Security in the Cloud: Part 2

Many small business owners have utilized the cloud during these challenging economic times. Business owners can save money by utilizing programs within the cloud, from Photoshop alternatives to project-management tools. Nevertheless, the cloud can be a bit questionable when it comes to security. Documents stored in the cloud can be compromised or damaged.

Password issues

One of the biggest security issues when dealing with the cloud is password protection. This is also one of the biggest security issues outside of the cloud.

Business owners must be careful to select passwords for their cloud projects which are challenging for others to guess. The best solution is for owners to include a blend of letters and numbers in their passwords. Owners should also be cautious about sharing their passwords with a lot of people. The more people who have access to passwords, the more in danger important data and documents are.

Hacker alert

A few serious problems that will not soon go away for anybody who uses a computer are hackers, malware, and spyware. As business owners have little control over how secure the cloud is this aspect of security can be very alarming indeed. Companies like Microsoft and Google must create their own security measures to protect the data stored in the cloud.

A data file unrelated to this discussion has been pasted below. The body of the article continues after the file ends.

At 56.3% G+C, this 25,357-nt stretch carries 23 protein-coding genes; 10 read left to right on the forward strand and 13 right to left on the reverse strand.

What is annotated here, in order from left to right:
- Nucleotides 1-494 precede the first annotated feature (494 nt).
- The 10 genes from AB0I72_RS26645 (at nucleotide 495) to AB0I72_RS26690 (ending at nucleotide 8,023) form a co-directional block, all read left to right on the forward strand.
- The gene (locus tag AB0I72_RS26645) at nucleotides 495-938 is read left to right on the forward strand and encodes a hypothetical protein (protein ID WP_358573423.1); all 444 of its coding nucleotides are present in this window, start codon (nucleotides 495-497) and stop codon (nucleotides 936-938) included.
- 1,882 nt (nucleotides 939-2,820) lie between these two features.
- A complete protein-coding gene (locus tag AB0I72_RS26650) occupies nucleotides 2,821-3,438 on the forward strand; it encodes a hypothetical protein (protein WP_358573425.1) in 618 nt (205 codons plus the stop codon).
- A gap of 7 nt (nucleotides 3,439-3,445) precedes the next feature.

Common sense protection

There are a couple common-sense practices that will help protect small business owners who choose to keep information in the cloud.

First, owners should consider what type of information they are storing in the cloud. The most sensitive data, data that could damage a business if it is lost or stolen, may not be suitable for cloud storage. Instead, this data may be better preserved on a business owner’s individual computing system and reliably backed up.

Secondly, be careful about who is allowed access to the data stored in the cloud. It seems obvious that business owners protect their laptops and desktops with passwords. The same should be applied to the cloud.

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